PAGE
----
Recent evidence from SPRINT and a systematic review highlight the benefits of intensive blood pressure lowering.20 21 In some blood pressure target trials such as SPRINT and SPS3, the trial design maximised the achieved difference in blood pressure between the two arms, with the less intensive arm having a target range rather than simply a below 140 mm Hg systolic target, and with treatment being reduced if blood pressure fell below the target range. This is an appropriate design for an explanatory trial designed to test the question does lowering blood pressure reduce risk of cardiovascular events? In our pragmatic trial, which sought to test the effect of different blood pressure targets as they would be used in clinical practice, the protocol did not stipulate a reduction in blood pressure treatment if the blood pressure was below target and the control arm was actively managed to achieve a target blood pressure below 140 mm Hg. As a result of this, and of reluctance on the part of both clinicians and patients to instigate all increases in blood pressure treatment in the intensive group, the achieved difference in blood pressure between the two arms was small. Nevertheless, we found that active management was associated with clinically important reductions in blood pressure in both arms—the 13 mm Hg reduction achieved in the below 140 mm Hg arm equates to more than 40% and 20% reduction in the risk of stroke and coronary heart disease respectively.22 The reduction in blood pressure in our less intensive arm was similar to that achieved in the active arms of other blood pressure lowering trials and more than in their control groups.11 17 The additional resources needed to achieve the additional 3 mm Hg lower blood pressure in the intensive target arm might be better spent in increasing the proportion of people with stroke in primary care who have a systolic blood pressure below 140 mm Hg. Given this conclusion, we did not feel that a pragmatic trial powered to detect a difference in cardiovascular endpoints achieved using an intensive target in primary care was warranted. Furthermore, the ongoing ESH-CHL SHOT trial will provide important data on whether intensive blood pressure lowering reduces cardiovascular events in people with stroke (who were excluded from the SPRINT trial).23 The explanatory trial design is likely to lead to clear differences in achieved blood pressure in the treatment arms and confirm whether intensive blood pressure lowering reduces cardiovascular endpoints in the post-stroke population.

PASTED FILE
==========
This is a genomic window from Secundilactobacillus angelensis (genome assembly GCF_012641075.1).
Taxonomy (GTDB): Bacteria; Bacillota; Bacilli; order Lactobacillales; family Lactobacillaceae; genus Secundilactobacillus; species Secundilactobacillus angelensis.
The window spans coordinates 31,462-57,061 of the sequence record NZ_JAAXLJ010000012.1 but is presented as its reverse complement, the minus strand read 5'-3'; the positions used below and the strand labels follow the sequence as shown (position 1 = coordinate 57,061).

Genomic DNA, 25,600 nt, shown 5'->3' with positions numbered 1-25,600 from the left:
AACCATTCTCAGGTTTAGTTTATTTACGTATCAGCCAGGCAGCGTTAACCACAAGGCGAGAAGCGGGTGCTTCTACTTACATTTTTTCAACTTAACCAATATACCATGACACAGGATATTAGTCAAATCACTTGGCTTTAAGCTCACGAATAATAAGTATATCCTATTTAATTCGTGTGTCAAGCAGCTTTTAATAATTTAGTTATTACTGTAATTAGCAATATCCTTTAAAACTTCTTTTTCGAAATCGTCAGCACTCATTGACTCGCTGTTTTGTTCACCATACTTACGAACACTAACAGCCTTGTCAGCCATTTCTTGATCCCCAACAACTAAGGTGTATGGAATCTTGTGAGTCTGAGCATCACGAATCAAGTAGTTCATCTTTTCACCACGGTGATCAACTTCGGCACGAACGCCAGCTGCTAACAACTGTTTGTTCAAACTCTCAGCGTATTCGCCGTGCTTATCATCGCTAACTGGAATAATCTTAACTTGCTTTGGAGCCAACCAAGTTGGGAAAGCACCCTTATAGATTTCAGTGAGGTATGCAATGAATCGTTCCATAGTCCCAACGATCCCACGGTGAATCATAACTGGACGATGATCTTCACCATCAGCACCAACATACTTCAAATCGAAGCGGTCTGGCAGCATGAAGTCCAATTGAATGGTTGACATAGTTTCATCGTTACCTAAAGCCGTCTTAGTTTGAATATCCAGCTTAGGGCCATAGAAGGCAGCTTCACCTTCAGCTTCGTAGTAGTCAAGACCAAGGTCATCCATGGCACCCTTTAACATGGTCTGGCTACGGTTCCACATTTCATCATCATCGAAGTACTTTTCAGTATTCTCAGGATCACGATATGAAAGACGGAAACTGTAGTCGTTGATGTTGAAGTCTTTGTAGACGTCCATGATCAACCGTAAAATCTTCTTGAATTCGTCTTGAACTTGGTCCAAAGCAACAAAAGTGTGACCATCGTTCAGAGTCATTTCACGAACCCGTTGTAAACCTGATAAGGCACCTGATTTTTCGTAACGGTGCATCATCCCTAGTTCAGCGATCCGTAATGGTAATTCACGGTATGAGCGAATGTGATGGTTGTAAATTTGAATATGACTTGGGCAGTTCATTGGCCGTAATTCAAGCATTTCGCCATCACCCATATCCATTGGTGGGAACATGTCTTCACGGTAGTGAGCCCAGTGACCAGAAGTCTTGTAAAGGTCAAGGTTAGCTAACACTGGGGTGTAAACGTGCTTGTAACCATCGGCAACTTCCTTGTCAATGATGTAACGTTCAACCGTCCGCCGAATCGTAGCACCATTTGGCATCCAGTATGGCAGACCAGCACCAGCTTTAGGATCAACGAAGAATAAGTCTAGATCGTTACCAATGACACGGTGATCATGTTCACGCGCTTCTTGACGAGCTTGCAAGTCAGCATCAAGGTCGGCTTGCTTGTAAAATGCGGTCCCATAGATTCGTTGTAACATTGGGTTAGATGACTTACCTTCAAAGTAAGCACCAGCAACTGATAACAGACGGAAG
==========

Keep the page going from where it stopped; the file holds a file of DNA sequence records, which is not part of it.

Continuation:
What is already know on this topic